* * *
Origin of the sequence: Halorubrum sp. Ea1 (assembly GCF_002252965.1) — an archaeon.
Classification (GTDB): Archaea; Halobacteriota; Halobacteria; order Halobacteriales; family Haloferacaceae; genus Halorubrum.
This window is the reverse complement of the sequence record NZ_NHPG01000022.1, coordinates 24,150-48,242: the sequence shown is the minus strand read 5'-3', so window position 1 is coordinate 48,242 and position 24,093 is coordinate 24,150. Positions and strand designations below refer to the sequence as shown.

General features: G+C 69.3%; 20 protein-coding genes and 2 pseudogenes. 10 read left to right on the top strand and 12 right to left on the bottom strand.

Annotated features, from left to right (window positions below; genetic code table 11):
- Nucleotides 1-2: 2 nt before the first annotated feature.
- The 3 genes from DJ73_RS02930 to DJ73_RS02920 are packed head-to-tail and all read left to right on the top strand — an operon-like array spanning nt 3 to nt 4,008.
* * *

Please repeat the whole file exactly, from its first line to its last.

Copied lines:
Origin of the sequence: Halorubrum sp. Ea1 (assembly GCF_002252965.1) — an archaeon.
Classification (GTDB): Archaea; Halobacteriota; Halobacteria; order Halobacteriales; family Haloferacaceae; genus Halorubrum.
This window is the reverse complement of the sequence record NZ_NHPG01000022.1, coordinates 24,150-48,242: the sequence shown is the minus strand read 5'-3', so window position 1 is coordinate 48,242 and position 24,093 is coordinate 24,150. Positions and strand designations below refer to the sequence as shown.

General features: G+C 69.3%; 20 protein-coding genes and 2 pseudogenes. 10 read left to right on the top strand and 12 right to left on the bottom strand.

Annotated features, from left to right (window positions below; genetic code table 11):
- Nucleotides 1-2: 2 nt before the first annotated feature.
- The 3 genes from DJ73_RS02930 to DJ73_RS02920 are packed head-to-tail and all read left to right on the top strand — an operon-like array spanning nt 3 to nt 4,008.